Falls man back from Guatemala
by B. Coupland
CORTLAND – Having spent time in some of the poorest sections of the world, a Newton Falls man has returned from his mission trip enlightened.
Eric Thompson was among a local group who spent time living with people in the mountain villages in southern Guatemala.
Thompson, of Newton Falls, a businessman and magician, was the guest speaker at the monthly Breakfast at the Lake series at Lake Vista of Cortland.
Thompson said his time in Guatemala ”changed the perspective I have on my own life.”
”It was a very humbling experience. A week and a half really changed how I looked at my life, job, family,” he said of the time he spent in 2013 along with 14 other local residents in the country.
He said he felt a tremendous burden and obligation to do something more for the children and families he met and left behind.
”I wanted to continue to do something to make their lives a little easier and just a little more pleasant,” Thompson said.
While visiting the mountain villages around the area of Zacapa, near the Honduras and El Salvador border with Guatemala, Thompson was moved by the people, especially the children, who never complained nor begged.
”They are all happy. They wore smiles on their faces even though by our standards, they exist in stunning poverty. They have little more than a change of clothing, yet they always appeared clean. Their homes do not have any conveniences,” he said.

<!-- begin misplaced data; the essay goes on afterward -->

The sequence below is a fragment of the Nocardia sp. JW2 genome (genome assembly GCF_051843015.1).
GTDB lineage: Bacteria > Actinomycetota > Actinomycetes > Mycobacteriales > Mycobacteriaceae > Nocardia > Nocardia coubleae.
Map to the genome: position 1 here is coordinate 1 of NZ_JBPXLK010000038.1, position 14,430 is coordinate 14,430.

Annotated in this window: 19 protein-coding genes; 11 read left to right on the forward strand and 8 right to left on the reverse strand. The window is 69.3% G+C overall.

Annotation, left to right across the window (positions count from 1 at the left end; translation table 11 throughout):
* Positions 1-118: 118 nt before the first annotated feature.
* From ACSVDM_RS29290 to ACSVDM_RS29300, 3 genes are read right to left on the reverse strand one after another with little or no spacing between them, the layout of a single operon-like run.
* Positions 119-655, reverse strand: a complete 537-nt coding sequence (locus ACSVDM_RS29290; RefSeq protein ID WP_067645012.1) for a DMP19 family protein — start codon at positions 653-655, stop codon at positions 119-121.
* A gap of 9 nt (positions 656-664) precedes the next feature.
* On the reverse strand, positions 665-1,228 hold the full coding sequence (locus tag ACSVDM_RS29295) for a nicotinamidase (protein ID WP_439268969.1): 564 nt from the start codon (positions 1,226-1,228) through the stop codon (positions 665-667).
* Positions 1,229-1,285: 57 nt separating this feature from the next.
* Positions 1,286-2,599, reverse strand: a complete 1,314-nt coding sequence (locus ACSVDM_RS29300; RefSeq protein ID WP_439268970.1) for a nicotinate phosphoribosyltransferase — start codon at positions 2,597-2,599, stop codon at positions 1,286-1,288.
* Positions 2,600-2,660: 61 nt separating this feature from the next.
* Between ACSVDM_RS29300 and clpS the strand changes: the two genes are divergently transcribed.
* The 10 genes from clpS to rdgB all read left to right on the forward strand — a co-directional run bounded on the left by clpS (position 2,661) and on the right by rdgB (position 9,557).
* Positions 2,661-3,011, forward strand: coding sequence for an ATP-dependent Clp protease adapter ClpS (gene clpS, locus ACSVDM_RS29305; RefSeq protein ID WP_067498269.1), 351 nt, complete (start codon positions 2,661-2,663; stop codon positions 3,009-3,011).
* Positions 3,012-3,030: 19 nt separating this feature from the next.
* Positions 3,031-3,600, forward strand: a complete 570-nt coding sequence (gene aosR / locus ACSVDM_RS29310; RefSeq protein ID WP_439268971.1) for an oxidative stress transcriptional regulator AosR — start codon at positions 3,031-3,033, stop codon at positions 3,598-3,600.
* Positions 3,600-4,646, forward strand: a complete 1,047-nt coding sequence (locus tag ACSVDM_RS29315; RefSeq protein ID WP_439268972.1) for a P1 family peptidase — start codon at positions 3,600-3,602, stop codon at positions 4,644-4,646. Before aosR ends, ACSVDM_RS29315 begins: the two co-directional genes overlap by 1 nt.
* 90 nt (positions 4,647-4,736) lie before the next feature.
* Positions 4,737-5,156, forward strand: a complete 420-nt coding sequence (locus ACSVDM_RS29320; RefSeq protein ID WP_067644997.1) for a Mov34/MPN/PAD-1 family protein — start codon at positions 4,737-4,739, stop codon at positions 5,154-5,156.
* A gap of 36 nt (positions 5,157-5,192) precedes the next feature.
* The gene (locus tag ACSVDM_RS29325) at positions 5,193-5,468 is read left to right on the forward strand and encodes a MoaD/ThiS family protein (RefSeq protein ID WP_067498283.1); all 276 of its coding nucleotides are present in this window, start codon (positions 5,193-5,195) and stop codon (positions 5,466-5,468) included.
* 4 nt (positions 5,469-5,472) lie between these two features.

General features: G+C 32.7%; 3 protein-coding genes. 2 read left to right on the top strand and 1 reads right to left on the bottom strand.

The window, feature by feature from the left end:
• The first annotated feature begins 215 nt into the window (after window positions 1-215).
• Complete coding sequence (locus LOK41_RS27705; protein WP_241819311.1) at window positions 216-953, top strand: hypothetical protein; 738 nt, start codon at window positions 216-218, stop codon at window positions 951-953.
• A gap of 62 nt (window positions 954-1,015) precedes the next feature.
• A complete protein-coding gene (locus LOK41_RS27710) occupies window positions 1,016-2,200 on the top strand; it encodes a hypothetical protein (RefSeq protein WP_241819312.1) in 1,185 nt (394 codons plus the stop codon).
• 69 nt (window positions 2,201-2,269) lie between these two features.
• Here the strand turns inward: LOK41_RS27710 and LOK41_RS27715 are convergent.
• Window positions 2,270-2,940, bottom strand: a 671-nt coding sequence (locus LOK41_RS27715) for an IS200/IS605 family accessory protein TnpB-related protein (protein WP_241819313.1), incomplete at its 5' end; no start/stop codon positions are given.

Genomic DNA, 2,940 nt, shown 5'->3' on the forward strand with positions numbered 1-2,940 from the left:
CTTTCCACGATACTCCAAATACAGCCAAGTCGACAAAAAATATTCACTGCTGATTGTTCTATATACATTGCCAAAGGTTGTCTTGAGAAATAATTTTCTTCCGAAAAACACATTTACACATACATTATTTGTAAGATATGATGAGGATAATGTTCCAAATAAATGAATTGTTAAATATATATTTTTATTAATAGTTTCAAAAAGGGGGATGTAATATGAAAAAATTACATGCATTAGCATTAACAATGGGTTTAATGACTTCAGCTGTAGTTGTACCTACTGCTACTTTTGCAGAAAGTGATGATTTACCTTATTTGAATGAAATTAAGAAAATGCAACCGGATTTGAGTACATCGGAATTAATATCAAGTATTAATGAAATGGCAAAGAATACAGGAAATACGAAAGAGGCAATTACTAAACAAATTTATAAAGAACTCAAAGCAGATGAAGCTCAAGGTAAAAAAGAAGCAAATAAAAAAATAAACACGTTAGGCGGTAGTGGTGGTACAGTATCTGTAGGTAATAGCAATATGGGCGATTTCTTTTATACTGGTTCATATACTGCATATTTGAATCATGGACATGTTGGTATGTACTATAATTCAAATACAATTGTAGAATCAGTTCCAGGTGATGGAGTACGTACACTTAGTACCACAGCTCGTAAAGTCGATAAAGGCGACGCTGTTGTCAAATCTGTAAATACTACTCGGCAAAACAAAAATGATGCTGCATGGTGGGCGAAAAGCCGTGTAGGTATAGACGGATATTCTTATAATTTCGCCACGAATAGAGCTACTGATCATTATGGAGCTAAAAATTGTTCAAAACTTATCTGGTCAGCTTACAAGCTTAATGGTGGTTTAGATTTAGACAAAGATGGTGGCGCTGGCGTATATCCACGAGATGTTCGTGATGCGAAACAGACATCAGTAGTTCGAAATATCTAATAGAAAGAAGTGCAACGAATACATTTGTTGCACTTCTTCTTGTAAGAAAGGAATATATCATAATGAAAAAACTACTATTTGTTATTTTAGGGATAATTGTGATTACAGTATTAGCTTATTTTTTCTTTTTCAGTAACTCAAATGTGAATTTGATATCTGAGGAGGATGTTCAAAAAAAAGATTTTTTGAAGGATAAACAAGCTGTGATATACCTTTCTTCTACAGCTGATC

Thompson said the cooking is done in a small stone fireplace in an outdoor kitchen. The furniture inside the home is usually no more than a white plastic stacking chair that most people use around a pool or on a patio.
”I did not see a single book in a home other than the Bibles that my group left behind when visiting them. Their homes are generally made of a clay-based mud mixed with straw and sticks and dirt floors. The roofs of these ‘huts’ is corrugated aluminum held in place with large heavy rocks, as nails or fasteners are a luxury. Very few of the homes I visited had electricity. The children attend school through the eighth grade but even the schools are primitive and void of many books,” he said.
As a magician, Thompson performed 12 shows in nine days.
”When I did the magic trick, it was hard for them to understand. Because of the language difference, the tricks were not always well received. They did not know how to react,” he said noting he would point to his watch to get people to watch his hands do a trick.
He said while Guatemala City was modernized with tall buildings, police and fire and appliances, if you traveled a few miles away you were in poverty.
Thompson has told his story to different groups, sharing pictures and stories of the time he spent in Guatemala and the plight of these indigenous people.
Thompson went on the mission trip through Greg Miller Ministries, which helps improve the lives of families in Guatemala. Long-range goals are more education and to bring food to the people.
He said local groups in Cortland and the Mission of Love in Austintown help get clothing, backpacks and desks to the children, which they value.
Thompson said his mission trip this year will be to Africa.